International water resources law and the International Law Commission draft articles on transboundary aquifers: a missed opportunity for cross-fertilisation?

Show simple item record McIntyre, Owen 2013-08-08T14:48:44Z 2013-08-08T14:48:44Z 2011
dc.identifier.citation McIntyre, O. (2011). International Water Resources Law and the International Law Commission Draft Articles on Transboundary Aquifers: A Missed Opportunity for Cross-Fertilisation? International Community Law Review, 13 (3), 237-254. Retrieved from en
dc.identifier.volume 13 en
dc.identifier.issued 3 en
dc.identifier.startpage 237 en
dc.identifier.endpage 254 en
dc.identifier.issn 1871-9740
dc.identifier.doi 10.1163/187197311X582386
dc.description.abstract While the Draft Articles on the Law of Transboundary Aquifers adopted in 2008 by the International Law Commission (ILC)1 follow the same format as the 1997 UN Watercourses Convention2 and might reasonably have been expected to adopt a similar normative approach wherever possible, the Preamble to the Draft Articles fails to make any reference to this or to other seminal instruments or codifications in the area of international water resources law and the document takes, in some respects, a radically different and less progressive stance. The principal difference in the Draft Articles, and one which can be linked to most of the other deviations, is the inclusion of an express reference to the sovereignty of aquifer States in a manner implying that this is the key guiding principle of the instrument. This emphasis on State sovereignty over shared, and often migratory, water resources appears to represent something of a retreat from the distributive equity inherent in the firmly established principle of equitable and reasonable utilization and from the intense procedural and institutional cooperation required to achieve the community of interests approach necessary to give meaning to this principle. Reliance on sovereignty implies instead a drift towards a position based more on the narrow and immediate self-interest of States. In order to avoid such an interpretation, it would have been better if the Draft Articles had sought to establish two separate but parallel regimes, one based on sovereignty and covering the static geological formation of the aquifer, and one covering the shared water resources contained in, and transiting through, the formation and based on equitable and reasonable utilization. en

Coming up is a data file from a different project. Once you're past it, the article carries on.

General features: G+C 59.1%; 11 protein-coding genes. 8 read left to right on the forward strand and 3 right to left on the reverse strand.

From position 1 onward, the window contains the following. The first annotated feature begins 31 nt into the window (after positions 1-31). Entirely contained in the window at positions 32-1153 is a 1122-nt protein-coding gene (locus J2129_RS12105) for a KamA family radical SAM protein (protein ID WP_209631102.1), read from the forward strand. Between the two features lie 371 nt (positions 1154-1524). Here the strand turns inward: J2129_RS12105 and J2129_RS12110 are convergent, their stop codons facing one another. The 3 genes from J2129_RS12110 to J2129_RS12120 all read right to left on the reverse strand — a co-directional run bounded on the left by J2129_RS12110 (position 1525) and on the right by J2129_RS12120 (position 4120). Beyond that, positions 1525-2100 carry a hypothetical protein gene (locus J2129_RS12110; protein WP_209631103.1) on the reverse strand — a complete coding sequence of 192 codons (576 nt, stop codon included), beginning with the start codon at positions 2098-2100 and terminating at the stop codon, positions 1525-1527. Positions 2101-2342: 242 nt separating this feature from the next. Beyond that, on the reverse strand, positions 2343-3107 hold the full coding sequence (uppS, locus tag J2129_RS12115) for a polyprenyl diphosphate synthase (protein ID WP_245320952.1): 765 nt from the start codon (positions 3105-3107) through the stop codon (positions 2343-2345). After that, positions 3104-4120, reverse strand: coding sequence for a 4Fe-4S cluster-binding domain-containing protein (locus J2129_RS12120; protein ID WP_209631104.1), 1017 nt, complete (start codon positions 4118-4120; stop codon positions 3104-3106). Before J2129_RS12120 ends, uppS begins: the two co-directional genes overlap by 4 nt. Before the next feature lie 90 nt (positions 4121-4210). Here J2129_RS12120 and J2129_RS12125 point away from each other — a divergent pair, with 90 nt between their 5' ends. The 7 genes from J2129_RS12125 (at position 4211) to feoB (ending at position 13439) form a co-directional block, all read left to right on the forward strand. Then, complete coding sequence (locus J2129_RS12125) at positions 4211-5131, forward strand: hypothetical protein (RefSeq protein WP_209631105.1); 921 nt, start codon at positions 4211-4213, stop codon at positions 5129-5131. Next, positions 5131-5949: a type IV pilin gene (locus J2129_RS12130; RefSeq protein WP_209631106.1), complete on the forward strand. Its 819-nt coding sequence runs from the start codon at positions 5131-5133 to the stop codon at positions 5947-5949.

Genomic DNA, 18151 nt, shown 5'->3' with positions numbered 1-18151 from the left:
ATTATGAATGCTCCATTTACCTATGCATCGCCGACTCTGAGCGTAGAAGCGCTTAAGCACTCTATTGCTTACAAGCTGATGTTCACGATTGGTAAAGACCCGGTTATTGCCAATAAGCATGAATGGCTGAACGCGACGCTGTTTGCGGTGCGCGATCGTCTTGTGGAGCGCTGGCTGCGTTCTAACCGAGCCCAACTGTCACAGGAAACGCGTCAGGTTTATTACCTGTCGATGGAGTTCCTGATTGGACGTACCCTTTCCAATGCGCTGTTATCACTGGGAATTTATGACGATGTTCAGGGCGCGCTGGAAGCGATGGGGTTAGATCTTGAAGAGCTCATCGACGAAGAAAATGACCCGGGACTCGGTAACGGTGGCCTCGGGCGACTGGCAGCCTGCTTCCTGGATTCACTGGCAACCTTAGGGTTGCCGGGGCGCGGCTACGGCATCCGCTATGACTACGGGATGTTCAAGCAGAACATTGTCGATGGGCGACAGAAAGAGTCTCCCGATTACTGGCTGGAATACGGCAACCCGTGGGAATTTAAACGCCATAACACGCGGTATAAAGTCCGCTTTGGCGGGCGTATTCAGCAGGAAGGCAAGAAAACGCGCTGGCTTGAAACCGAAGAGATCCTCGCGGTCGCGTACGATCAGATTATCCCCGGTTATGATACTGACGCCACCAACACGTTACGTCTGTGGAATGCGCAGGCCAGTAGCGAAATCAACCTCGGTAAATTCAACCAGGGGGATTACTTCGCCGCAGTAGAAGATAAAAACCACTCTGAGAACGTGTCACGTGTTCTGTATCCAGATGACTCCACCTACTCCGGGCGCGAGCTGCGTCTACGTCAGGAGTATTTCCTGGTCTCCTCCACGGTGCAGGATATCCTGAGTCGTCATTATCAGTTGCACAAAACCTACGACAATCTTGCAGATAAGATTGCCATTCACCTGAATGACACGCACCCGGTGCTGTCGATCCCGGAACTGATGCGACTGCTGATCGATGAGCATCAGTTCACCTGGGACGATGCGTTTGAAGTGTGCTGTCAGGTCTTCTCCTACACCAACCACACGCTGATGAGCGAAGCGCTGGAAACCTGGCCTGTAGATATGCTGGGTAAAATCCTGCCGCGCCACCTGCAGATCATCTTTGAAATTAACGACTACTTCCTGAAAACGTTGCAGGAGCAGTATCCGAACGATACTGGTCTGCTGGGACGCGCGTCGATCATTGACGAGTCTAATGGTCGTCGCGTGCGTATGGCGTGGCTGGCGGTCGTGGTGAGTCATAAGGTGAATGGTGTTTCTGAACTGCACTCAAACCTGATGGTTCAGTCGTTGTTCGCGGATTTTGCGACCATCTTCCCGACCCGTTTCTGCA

dc.format.mimetype application/pdf en
dc.language.iso en en
dc.publisher Martinus Nijhoff en
dc.rights © Koninklijke Brill NV, Leiden, 2011 en
dc.subject Groundwater en
dc.subject Fragmentation en
dc.subject Sovereignty en
dc.subject Surface waters en
dc.title International water resources law and the International Law Commission draft articles on transboundary aquifers: a missed opportunity for cross-fertilisation? en
dc.type Article (peer-reviewed) en
dc.internal.authorurl en
dc.internal.authorcontactother Owen Mcintyre, Law, University College Cork, Cork, Ireland. +353-21-490-3000 Email: en
dc.internal.availability Full text available en
dc.description.version Accepted Version en
dc.internal.rssid 119941729
dc.description.status Peer reviewed en
dc.identifier.journaltitle International Community Law Review en
dc.internal.copyrightchecked No. CORA - Romeo and publisher's website. [The institute employing the author may post the post-refereed, but pre-print version of that article free of charge on its website. The post-refereed, pre-print version means the version which contains all adaptations made after peer reviewing (upon acceptance). The publisher’s lay-out must not be used.] en
dc.internal.IRISemailaddress en

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